Local teenagers taking a stand against bullying
by Bailey Richards
Chasity Sexton recently found herself in a situation that is increasingly becoming more of a problem for teenagers across the country. It happened on a Facebook page meant to tear people down called the LetcherCounty Ratchets.
Chasity had become a victim of cyberbullying.
Shortly after the post she received a message from a girl she had never met, telling Sexton that she was beautiful and not to let it get to her.
Leslie Ritchie had also never met Sexton, but knew of her through a friend and didn’t want to see her or anyone else bullied. Sexton is going to be a junior at Perry Central High School, and Ritchie is going in to eighth grade at A.B. Combs.
“I was posted in it and they were talking stuff about me. Leslie messaged me and told me a lot of stuff about how I was pretty, amazing, and how I should not let this stuff get us down,” said Sexton.
From there, Ritchie told Sexton that she had an idea that could help people like her while also building up the entire community. They started their own Facebook page and instead of talking bad about the LetcherCounty Ratchets page, they gave people compliments.
Ritchie said that as she saw the LetcherCounty Ratchets page progress and talk about more and more people, she worried for all of those people who had been mentioned.
“All of these people are getting torn down, and I was thinking something bad is going to happen eventually,” said Ritchie. She decided to take a stand and see if even one compliment could make a difference.
They started PerryCounty Beasts as a personal page where people can go and post compliments, tell their bullying stories, and seek help for low self-esteem.
In the past three days, these two young people have been able to take this idea and make it catch on across the county. They currently have nearly 650 friends, and people ranging from students to teachers have posted on their page.
The rapid pace that this page has taken can be attributed to its uniqueness. With so many Facebook pages and websites being used to criticize, PerryCounty Beasts is an equal opportunity place to read something nice about yourself and others.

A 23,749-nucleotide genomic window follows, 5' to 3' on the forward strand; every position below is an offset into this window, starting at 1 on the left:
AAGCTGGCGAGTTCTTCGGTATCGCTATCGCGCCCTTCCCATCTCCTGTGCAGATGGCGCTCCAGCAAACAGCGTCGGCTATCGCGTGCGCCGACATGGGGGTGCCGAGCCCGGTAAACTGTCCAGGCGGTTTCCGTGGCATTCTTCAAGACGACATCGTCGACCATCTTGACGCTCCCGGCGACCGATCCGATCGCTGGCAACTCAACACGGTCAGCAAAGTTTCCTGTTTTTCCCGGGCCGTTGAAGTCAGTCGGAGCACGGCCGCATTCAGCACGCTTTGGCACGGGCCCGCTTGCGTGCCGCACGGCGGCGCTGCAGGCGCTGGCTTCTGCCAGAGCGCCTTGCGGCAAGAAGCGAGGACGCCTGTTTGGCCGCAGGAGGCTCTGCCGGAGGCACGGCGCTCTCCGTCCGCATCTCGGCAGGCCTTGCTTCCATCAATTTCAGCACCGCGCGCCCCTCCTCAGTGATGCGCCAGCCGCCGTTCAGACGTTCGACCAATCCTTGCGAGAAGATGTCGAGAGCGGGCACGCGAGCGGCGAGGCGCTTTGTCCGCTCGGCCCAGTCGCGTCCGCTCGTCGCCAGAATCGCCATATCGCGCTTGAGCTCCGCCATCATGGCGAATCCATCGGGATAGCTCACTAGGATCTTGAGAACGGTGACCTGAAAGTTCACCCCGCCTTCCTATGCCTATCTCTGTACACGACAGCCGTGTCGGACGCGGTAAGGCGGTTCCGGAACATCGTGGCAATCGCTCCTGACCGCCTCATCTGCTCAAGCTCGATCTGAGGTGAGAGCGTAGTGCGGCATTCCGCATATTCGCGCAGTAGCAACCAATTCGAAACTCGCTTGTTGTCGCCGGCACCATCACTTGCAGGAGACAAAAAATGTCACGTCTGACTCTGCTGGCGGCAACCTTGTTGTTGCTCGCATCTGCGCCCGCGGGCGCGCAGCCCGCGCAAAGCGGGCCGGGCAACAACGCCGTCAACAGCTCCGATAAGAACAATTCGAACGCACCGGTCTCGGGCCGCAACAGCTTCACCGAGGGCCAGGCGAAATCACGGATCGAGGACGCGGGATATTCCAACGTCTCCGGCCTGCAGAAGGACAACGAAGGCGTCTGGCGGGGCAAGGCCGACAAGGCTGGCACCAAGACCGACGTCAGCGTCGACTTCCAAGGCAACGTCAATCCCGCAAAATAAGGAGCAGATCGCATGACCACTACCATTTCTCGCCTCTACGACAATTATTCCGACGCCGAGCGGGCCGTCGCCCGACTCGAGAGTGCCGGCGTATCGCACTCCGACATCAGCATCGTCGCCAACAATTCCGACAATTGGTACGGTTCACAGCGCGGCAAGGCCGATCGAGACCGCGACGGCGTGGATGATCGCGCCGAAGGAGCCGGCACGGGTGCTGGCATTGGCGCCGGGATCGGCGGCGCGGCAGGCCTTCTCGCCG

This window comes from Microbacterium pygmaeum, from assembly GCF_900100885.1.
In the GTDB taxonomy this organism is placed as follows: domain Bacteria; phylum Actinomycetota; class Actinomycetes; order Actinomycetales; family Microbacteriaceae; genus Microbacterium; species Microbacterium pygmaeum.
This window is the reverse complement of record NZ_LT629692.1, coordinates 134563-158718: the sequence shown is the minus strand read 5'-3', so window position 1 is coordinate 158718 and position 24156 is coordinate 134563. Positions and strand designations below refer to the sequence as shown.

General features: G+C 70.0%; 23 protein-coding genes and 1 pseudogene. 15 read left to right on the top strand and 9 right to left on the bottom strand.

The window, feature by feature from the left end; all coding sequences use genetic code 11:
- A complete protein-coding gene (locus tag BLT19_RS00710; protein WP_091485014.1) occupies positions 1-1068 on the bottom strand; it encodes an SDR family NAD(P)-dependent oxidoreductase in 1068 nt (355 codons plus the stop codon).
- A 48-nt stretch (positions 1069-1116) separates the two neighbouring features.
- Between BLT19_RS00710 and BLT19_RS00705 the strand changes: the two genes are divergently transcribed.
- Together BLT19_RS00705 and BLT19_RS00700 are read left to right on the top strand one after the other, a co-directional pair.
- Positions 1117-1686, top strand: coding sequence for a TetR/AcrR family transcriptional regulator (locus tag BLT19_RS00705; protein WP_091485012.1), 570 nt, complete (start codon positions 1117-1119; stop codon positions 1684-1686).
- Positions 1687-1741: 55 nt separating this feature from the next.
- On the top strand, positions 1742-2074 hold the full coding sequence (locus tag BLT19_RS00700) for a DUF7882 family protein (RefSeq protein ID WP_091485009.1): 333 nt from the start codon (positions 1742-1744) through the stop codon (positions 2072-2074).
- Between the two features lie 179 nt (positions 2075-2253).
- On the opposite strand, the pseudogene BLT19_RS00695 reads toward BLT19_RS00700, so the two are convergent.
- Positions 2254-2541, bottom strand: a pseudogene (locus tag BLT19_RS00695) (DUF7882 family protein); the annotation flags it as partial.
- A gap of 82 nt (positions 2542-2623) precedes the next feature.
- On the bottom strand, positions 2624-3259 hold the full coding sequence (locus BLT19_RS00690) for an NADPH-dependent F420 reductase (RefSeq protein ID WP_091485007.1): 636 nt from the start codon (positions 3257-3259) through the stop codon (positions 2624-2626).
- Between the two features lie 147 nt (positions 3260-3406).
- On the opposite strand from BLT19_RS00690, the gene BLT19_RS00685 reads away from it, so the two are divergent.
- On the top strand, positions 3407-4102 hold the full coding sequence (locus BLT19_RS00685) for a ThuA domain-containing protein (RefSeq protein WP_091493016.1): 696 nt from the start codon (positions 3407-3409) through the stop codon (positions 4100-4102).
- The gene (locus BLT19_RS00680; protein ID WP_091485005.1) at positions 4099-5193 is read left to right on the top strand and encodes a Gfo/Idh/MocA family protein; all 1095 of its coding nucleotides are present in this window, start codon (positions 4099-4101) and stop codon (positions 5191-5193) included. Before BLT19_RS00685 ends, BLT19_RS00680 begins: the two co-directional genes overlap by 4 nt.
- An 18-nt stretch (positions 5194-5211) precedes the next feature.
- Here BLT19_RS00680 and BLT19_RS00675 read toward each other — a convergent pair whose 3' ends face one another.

“There are a lot of kids that have lost friends and family to bullying because of suicide, and there are a lot of people who have been bullied and have bullies,” said Sexton, adding their page this is a positive place for all of these people.
“Instead of pointing out every one’s flaws we are going to give compliments,” the first post on the page reads.
Since that first post on Tuesday morning, hundreds of compliments to hundreds of different people have poured in. Many of them from the creators of the page to friends, people they have seen being bullied, and even people that have bullied them.
They said while they understand why so many people were excited for a page like this, they never expected the outpouring of support they have received.
“We just wanted to do something about this and just get a few friends,” Sexton said. “We never expected anything at all like this.”
Since they saw the popularity of the page, they have started to come up with new ideas to help spread the word. They have started an event on Facebook to promote telling people how great they are. This event asks that people tell at least three others what makes them wonderful.
“That was actually one of our supporters’ ideas,” Sexton noted. “She told me about it, and I just kind of set it in motion. It is not all us; it is every person on the page.”
The girls also have ideas for events and even merchandise so people can show their support for the fight against bullying.
“We just really want to help anybody and everybody that we can,” said Sexton. “We have t-shirt design ideas that we are going to make. We are thinking about bracelets and getting financial sponsors. Anything that can help fight against bullying.”
One supporter, Jake Ryan Lyttle, has created a webpage for the group, speakupagainstbullying.weebly.com. Another supporter, Robert Napier, is working on a music video including some of the stories people have told on the Facebook page.
“We just really want to help the victims, you know, and put some smiles on their faces,” said Ritchie.
On the same day that the PerryCounty Beasts page was started, the LetcherCounty Ratchets page was removed from Facebook.
In the spirit of the PerryCounty Beast page, the Hazard Herald would like to give a compliment to the Leslie and Chasity for their good work in making the Internet just a little bit nicer.
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